Naas town centre
Business group IBAL (Irish Business Against Litter) has declared that Naas has been crowned Ireland’s cleanest town for 2021.
Leixlip completed an encouraging year for Kildare towns with fourth place in the ranking of 40 towns and cities.
The study found PPE litter to be at its highest level since the pandemic began.
Naas finished ahead of Portlaoise and Ennis to record its first win in the annual rankings. There was a slight fall in the number of clean towns nationwide, to 22.
The An Taisce report for Naas stated: “An excellent result for Naas. With top-ranking sites all round, the town deserves to top the IBAL league. The waterside environment at Harbour View was spotless – great to see it so well presented and maintained. There was a notable improvement at the Fairgreen recycle facility – this time around it was excellent. Poplar Square has been reconfigured to accommodate ‘outdoor dining’ and the overall presentation of same was very good.” Also praised was the shopping arcade off North Main Street.
The An Taisce report for Leixlip stated: “Another superb showing from Leixlip, which is consistently near the top of the IBAL rankings. With eight out of ten sites getting the top litter grade, a few deserve special mention. Arthur’s Way (Heritage Trail) was not only excellent with regard to litter, but the whole lay-out and maintenance impressed. The Mall, Captain’s Hill and all three approach roads were excellent. By far the most heavily littered site was the Bring Facility at Lidl.”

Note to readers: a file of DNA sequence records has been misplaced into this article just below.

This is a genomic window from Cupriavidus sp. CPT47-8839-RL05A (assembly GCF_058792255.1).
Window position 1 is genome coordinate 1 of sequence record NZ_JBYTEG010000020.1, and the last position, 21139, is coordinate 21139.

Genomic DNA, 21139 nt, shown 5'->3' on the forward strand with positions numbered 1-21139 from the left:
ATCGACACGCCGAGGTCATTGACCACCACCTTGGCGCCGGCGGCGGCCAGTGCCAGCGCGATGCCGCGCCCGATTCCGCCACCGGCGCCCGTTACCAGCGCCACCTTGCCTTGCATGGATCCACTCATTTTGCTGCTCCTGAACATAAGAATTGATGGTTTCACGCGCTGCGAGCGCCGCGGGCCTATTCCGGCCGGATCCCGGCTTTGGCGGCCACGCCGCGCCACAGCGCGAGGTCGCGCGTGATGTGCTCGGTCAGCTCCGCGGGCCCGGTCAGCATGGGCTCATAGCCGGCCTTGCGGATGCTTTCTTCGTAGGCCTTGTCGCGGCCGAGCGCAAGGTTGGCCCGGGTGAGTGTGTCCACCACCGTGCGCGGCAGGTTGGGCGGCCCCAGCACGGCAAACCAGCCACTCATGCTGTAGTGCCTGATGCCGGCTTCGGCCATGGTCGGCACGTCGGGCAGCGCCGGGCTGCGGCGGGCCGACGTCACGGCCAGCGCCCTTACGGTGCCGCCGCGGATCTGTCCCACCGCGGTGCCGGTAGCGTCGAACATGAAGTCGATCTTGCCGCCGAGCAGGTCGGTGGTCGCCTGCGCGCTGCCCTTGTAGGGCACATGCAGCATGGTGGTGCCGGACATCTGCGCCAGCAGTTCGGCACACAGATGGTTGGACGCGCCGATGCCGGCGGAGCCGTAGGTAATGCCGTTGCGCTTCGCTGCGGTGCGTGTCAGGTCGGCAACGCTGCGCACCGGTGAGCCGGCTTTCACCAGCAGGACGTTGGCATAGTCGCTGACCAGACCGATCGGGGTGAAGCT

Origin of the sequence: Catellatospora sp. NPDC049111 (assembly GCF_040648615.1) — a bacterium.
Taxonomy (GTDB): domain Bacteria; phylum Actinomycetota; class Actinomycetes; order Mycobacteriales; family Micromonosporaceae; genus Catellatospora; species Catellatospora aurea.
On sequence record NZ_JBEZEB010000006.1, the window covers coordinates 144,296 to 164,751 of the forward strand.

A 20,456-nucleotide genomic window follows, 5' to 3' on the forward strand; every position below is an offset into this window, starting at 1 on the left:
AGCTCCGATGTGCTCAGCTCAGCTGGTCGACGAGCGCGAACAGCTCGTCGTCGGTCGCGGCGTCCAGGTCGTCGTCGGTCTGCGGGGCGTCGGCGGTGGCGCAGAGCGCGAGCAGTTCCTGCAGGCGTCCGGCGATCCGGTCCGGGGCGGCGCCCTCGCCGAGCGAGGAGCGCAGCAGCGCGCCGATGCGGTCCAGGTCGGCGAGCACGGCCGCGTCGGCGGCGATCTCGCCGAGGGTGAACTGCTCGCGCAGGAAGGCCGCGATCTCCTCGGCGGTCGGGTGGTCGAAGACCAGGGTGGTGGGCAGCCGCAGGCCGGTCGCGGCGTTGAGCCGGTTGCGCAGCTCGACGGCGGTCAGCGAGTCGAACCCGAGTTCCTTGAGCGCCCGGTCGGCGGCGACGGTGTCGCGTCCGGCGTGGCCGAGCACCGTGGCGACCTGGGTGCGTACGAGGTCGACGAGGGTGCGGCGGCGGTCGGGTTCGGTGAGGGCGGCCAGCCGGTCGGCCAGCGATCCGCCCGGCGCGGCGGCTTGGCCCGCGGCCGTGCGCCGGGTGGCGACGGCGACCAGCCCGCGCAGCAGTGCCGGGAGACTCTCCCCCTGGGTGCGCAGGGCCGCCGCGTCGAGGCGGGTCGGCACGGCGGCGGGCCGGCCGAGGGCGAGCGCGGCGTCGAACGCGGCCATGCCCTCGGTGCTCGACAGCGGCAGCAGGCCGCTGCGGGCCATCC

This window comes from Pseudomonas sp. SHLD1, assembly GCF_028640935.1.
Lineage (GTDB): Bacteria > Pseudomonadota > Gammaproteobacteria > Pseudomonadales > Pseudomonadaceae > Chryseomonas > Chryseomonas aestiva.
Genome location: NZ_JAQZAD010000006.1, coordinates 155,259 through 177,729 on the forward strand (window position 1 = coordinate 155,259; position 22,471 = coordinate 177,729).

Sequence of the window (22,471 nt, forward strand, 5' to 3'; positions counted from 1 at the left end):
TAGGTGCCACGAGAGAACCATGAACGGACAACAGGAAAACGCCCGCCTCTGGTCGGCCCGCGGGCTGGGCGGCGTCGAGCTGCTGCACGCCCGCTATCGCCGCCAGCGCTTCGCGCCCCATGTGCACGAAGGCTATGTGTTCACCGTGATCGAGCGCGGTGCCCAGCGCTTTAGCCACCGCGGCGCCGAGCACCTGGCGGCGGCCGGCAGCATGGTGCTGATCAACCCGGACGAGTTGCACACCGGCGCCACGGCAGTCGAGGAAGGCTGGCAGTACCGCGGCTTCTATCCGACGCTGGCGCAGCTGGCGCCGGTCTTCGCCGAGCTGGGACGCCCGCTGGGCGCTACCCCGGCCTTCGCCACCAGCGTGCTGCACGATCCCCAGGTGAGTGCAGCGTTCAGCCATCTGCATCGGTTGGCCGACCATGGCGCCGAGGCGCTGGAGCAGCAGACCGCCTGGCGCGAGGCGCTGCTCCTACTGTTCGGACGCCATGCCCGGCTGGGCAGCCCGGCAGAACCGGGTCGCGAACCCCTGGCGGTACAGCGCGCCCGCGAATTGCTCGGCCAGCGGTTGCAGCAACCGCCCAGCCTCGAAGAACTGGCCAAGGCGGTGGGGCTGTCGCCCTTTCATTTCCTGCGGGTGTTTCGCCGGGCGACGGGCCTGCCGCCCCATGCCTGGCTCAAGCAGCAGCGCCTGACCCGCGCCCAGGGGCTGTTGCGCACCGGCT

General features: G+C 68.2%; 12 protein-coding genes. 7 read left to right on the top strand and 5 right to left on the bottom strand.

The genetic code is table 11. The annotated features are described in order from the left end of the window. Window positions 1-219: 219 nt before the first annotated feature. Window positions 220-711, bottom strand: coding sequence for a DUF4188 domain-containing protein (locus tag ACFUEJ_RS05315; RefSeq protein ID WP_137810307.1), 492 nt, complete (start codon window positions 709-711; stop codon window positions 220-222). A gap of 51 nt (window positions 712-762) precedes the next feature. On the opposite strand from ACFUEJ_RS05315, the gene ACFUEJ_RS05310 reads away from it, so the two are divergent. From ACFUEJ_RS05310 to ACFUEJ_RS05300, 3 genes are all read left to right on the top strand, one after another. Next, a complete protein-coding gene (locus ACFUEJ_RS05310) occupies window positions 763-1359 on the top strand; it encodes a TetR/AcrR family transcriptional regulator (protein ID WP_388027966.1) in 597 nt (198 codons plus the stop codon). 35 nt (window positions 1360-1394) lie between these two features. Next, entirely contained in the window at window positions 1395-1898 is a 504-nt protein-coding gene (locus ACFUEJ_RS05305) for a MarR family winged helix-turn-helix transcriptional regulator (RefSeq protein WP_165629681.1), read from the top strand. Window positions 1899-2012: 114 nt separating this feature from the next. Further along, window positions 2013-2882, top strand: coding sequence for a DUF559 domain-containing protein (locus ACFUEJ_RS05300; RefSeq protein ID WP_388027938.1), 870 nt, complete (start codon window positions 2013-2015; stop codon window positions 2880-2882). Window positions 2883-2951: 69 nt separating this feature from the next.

The report showed PPE litter at record levels, with an increase in the presence of both masks and gloves.
“It would appear that this litter is accumulating as the pandemic continues, as there remains an understandable reticence to pick up other people’s PPE,” says IBAL’s Conor Horgan.
“The disposable blue face mask has become a ubiquitous part of the landscape up and down the country. People have not moved to reusable masks and people are not taking care of their masks.”
International research has found PPE litter accounting for as much as 5% of all litter, and likely to have a devastating, lasting effect on the environment. Mask use is forecast to remain high into 2022.
There was a significant rise in other pandemic-related litter, such as coffee cups, while alcohol-related litter remained at previous levels despite hospitality reopening and the survey being conducted in winter.
IBAL has frequently criticised the failure of local authorities to clean up sites identified in its surveys as heavily littered, and this was again the case. Of 89 such sites highlighted in summer last year, only 33% had been addressed by the time of this most recent survey.
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